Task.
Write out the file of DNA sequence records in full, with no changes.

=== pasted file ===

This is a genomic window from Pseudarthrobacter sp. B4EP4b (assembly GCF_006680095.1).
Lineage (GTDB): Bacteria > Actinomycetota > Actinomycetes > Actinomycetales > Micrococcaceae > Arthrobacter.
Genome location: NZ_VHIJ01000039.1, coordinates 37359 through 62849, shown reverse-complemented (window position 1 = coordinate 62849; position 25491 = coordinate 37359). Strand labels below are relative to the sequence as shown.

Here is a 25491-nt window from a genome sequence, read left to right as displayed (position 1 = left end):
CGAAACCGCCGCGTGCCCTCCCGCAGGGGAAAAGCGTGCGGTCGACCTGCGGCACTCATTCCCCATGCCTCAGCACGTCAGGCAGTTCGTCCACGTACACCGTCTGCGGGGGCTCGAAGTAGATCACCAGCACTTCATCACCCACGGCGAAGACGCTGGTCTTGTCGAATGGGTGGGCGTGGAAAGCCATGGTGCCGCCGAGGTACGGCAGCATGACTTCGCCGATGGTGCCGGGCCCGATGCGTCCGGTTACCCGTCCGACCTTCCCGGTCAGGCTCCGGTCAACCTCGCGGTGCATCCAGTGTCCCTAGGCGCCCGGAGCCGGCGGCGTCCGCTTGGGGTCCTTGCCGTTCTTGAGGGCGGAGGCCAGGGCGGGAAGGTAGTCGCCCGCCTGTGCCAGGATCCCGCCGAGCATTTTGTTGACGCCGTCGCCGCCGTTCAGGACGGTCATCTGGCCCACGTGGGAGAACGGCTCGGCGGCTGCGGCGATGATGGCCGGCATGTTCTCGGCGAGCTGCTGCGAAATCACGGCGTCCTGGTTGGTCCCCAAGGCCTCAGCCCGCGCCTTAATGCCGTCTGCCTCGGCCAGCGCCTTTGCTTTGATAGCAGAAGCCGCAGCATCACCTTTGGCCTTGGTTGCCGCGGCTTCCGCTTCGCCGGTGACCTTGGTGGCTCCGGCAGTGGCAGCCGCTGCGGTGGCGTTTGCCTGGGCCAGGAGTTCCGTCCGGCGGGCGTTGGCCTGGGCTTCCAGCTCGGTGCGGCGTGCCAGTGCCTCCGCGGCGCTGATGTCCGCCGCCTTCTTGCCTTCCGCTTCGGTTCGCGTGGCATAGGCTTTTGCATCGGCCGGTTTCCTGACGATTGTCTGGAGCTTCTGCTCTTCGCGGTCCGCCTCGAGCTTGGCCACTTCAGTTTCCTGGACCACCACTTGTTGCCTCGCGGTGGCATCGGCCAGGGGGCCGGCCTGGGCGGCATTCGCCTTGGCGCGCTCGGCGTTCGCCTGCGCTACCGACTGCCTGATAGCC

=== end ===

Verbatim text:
This is a genomic window from Pseudarthrobacter sp. B4EP4b (assembly GCF_006680095.1).
Lineage (GTDB): Bacteria > Actinomycetota > Actinomycetes > Actinomycetales > Micrococcaceae > Arthrobacter.
Genome location: NZ_VHIJ01000039.1, coordinates 37359 through 62849, shown reverse-complemented (window position 1 = coordinate 62849; position 25491 = coordinate 37359). Strand labels below are relative to the sequence as shown.

Here is a 25491-nt window from a genome sequence, read left to right as displayed (position 1 = left end):
CGAAACCGCCGCGTGCCCTCCCGCAGGGGAAAAGCGTGCGGTCGACCTGCGGCACTCATTCCCCATGCCTCAGCACGTCAGGCAGTTCGTCCACGTACACCGTCTGCGGGGGCTCGAAGTAGATCACCAGCACTTCATCACCCACGGCGAAGACGCTGGTCTTGTCGAATGGGTGGGCGTGGAAAGCCATGGTGCCGCCGAGGTACGGCAGCATGACTTCGCCGATGGTGCCGGGCCCGATGCGTCCGGTTACCCGTCCGACCTTCCCGGTCAGGCTCCGGTCAACCTCGCGGTGCATCCAGTGTCCCTAGGCGCCCGGAGCCGGCGGCGTCCGCTTGGGGTCCTTGCCGTTCTTGAGGGCGGAGGCCAGGGCGGGAAGGTAGTCGCCCGCCTGTGCCAGGATCCCGCCGAGCATTTTGTTGACGCCGTCGCCGCCGTTCAGGACGGTCATCTGGCCCACGTGGGAGAACGGCTCGGCGGCTGCGGCGATGATGGCCGGCATGTTCTCGGCGAGCTGCTGCGAAATCACGGCGTCCTGGTTGGTCCCCAAGGCCTCAGCCCGCGCCTTAATGCCGTCTGCCTCGGCCAGCGCCTTTGCTTTGATAGCAGAAGCCGCAGCATCACCTTTGGCCTTGGTTGCCGCGGCTTCCGCTTCGCCGGTGACCTTGGTGGCTCCGGCAGTGGCAGCCGCTGCGGTGGCGTTTGCCTGGGCCAGGAGTTCCGTCCGGCGGGCGTTGGCCTGGGCTTCCAGCTCGGTGCGGCGTGCCAGTGCCTCCGCGGCGCTGATGTCCGCCGCCTTCTTGCCTTCCGCTTCGGTTCGCGTGGCATAGGCTTTTGCATCGGCCGGTTTCCTGACGATTGTCTGGAGCTTCTGCTCTTCGCGGTCCGCCTCGAGCTTGGCCACTTCAGTTTCCTGGACCACCACTTGTTGCCTCGCGGTGGCATCGGCCAGGGGGCCGGCCTGGGCGGCATTCGCCTTGGCGCGCTCGGCGTTCGCCTGCGCTACCGACTGCCTGATAGCC